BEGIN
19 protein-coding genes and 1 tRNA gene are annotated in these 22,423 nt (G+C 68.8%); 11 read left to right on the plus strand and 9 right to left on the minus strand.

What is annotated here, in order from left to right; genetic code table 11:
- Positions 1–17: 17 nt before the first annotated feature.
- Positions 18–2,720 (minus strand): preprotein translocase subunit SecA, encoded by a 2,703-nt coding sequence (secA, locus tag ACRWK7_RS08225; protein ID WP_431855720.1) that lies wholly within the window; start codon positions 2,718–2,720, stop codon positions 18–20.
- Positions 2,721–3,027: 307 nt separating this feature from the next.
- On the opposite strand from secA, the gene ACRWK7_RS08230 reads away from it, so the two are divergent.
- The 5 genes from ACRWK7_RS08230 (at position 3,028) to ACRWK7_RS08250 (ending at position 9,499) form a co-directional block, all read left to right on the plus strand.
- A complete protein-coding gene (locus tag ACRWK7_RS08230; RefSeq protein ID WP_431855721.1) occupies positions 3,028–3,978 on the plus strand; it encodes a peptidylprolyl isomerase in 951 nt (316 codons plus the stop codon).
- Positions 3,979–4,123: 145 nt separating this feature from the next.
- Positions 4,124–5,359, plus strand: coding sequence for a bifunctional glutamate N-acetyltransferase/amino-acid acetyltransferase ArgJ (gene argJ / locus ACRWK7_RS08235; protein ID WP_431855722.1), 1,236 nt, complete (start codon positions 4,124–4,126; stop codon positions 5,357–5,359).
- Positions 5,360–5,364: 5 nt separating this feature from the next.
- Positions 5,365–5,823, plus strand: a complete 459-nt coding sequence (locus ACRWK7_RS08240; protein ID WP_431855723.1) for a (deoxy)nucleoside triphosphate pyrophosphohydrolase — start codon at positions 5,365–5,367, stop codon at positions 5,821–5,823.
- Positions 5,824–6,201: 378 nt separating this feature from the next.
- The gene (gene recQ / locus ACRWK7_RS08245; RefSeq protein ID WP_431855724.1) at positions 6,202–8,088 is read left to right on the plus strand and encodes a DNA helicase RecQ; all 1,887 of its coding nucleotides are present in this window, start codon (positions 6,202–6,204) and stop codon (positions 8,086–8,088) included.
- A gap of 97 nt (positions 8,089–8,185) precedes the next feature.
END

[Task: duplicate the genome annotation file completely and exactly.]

19 protein-coding genes and 1 tRNA gene are annotated in these 22,423 nt (G+C 68.8%); 11 read left to right on the plus strand and 9 right to left on the minus strand.

What is annotated here, in order from left to right; genetic code table 11:
- Positions 1–17: 17 nt before the first annotated feature.
- Positions 18–2,720 (minus strand): preprotein translocase subunit SecA, encoded by a 2,703-nt coding sequence (secA, locus tag ACRWK7_RS08225; protein ID WP_431855720.1) that lies wholly within the window; start codon positions 2,718–2,720, stop codon positions 18–20.
- Positions 2,721–3,027: 307 nt separating this feature from the next.
- On the opposite strand from secA, the gene ACRWK7_RS08230 reads away from it, so the two are divergent.
- The 5 genes from ACRWK7_RS08230 (at position 3,028) to ACRWK7_RS08250 (ending at position 9,499) form a co-directional block, all read left to right on the plus strand.
- A complete protein-coding gene (locus tag ACRWK7_RS08230; RefSeq protein ID WP_431855721.1) occupies positions 3,028–3,978 on the plus strand; it encodes a peptidylprolyl isomerase in 951 nt (316 codons plus the stop codon).
- Positions 3,979–4,123: 145 nt separating this feature from the next.
- Positions 4,124–5,359, plus strand: coding sequence for a bifunctional glutamate N-acetyltransferase/amino-acid acetyltransferase ArgJ (gene argJ / locus ACRWK7_RS08235; protein ID WP_431855722.1), 1,236 nt, complete (start codon positions 4,124–4,126; stop codon positions 5,357–5,359).
- Positions 5,360–5,364: 5 nt separating this feature from the next.
- Positions 5,365–5,823, plus strand: a complete 459-nt coding sequence (locus ACRWK7_RS08240; protein ID WP_431855723.1) for a (deoxy)nucleoside triphosphate pyrophosphohydrolase — start codon at positions 5,365–5,367, stop codon at positions 5,821–5,823.
- Positions 5,824–6,201: 378 nt separating this feature from the next.
- The gene (gene recQ / locus ACRWK7_RS08245; RefSeq protein ID WP_431855724.1) at positions 6,202–8,088 is read left to right on the plus strand and encodes a DNA helicase RecQ; all 1,887 of its coding nucleotides are present in this window, start codon (positions 6,202–6,204) and stop codon (positions 8,086–8,088) included.
- A gap of 97 nt (positions 8,089–8,185) precedes the next feature.